If an employee is terminated for refusing to get vaccinated, they could bring a discrimination / general protections claim, or an unfair dismissal claim, and suspensions without pay could lead to a “constructive dismissal” claim. Please note, in a number of recent decisions of the Fair Work Commission where a reason for termination related to a refusal by employees to undergo a flu vaccine (in aged care and childcare settings), it has been held that requiring a flu vaccine was a lawful and reasonable direction. While these cases turn on the facts, we consider that the Commission may adopt a similar position in relation to COVID-19 vaccinations. See here for our article which discusses these decisions.

Ultimately, if you have an employee who has indicated that they will refuse the vaccine, we recommend you contact us to obtain tailored legal advice.

Can you ask candidates / future employees if they are vaccinated?

As vaccination status is not a protected attribute under the Equal Opportunity legislation, we consider employers can ask this question of prospective employees. If the answer is ‘no’ and no other reason is provided by the employee as why they are not vaccinated, employers may decide not to employ the candidate for that reason. For the reasons set out above we consider the risk of a discrimination claim will be low.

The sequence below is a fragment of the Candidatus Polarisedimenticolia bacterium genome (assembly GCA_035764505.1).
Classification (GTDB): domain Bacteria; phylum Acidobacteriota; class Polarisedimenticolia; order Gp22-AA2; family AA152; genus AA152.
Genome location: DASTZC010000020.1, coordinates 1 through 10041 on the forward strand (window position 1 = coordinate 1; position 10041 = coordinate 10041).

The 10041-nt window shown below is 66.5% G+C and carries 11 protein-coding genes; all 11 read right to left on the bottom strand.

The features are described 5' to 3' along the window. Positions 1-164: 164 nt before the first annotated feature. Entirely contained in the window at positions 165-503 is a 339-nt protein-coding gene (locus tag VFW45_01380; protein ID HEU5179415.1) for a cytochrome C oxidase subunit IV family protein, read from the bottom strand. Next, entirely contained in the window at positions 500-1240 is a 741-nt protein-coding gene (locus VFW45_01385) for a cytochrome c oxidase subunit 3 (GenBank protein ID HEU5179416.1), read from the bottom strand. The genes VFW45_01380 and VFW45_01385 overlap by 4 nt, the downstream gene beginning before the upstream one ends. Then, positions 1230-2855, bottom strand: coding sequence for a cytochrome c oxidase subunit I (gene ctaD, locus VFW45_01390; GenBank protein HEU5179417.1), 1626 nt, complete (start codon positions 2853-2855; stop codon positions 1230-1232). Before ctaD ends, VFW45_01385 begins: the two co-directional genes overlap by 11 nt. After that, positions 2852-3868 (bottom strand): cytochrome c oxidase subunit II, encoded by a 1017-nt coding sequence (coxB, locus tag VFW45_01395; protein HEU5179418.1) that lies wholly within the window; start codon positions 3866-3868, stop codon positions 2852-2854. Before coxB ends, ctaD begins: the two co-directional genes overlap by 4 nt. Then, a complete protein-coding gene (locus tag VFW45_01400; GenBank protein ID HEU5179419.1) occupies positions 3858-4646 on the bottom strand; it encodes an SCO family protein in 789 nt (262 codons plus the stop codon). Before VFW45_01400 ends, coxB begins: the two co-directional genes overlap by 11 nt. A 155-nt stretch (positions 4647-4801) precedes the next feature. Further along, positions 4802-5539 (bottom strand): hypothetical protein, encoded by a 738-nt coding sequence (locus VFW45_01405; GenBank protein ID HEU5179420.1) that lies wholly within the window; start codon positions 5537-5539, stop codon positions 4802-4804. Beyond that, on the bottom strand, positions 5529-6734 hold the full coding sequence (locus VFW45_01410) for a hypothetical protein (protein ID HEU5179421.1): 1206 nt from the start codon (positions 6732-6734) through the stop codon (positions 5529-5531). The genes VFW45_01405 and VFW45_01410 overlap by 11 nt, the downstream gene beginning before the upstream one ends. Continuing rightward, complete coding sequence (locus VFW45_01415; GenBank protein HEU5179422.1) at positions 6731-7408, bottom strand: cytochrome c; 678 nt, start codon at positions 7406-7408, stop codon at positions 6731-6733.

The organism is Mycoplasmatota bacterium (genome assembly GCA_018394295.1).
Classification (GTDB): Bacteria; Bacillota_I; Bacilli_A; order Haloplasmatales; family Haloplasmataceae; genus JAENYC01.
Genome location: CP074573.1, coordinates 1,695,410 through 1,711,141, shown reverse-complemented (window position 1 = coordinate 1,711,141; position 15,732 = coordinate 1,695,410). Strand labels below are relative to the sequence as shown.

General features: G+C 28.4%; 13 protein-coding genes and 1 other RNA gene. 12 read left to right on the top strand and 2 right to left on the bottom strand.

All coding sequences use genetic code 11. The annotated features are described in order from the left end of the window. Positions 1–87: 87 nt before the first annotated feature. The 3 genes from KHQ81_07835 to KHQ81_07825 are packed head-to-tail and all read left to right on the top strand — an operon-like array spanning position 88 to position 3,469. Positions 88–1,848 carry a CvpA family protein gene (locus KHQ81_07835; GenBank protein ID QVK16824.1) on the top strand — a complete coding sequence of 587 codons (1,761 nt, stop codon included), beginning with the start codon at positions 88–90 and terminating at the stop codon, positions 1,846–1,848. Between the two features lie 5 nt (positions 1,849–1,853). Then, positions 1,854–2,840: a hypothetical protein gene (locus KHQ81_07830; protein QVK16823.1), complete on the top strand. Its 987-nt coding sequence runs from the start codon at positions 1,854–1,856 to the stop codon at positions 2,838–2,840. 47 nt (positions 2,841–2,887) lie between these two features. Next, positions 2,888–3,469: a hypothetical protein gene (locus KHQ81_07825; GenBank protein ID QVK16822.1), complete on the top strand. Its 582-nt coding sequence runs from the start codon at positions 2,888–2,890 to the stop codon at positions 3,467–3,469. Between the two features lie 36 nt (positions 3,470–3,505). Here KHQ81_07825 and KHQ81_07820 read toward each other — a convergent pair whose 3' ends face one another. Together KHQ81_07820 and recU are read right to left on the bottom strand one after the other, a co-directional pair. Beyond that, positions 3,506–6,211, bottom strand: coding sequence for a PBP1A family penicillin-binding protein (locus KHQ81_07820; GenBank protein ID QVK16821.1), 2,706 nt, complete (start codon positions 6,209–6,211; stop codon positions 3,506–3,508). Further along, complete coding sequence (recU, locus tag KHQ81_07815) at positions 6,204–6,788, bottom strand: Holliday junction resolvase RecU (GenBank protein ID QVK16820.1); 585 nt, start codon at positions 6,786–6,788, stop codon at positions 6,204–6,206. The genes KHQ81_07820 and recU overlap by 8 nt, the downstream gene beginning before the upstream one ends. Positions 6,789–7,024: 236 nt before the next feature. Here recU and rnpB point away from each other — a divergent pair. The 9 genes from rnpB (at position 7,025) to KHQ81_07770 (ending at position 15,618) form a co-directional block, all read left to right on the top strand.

Further to this, the Australian Government recently confirmed that employers are entitled to ask employees whether they are vaccinated. It is not a breach of privacy obligations to seek this information.

What are my health and safety obligations?

As outlined above, all employers have a responsibility to ensure so far as is reasonably practicable the health and safety at work of their workers. This duty extends to reducing the risk of COVID-19 transmission in the workplace.

SafeWork Australia has also released guidance material outlining that whether an employer should require their workers to be vaccinated depends on the particular circumstance and factors that need to be considered including:

  • Is the Australian Health Protection Principal Committee recommending COVID-19 vaccinations for all workers in your industry?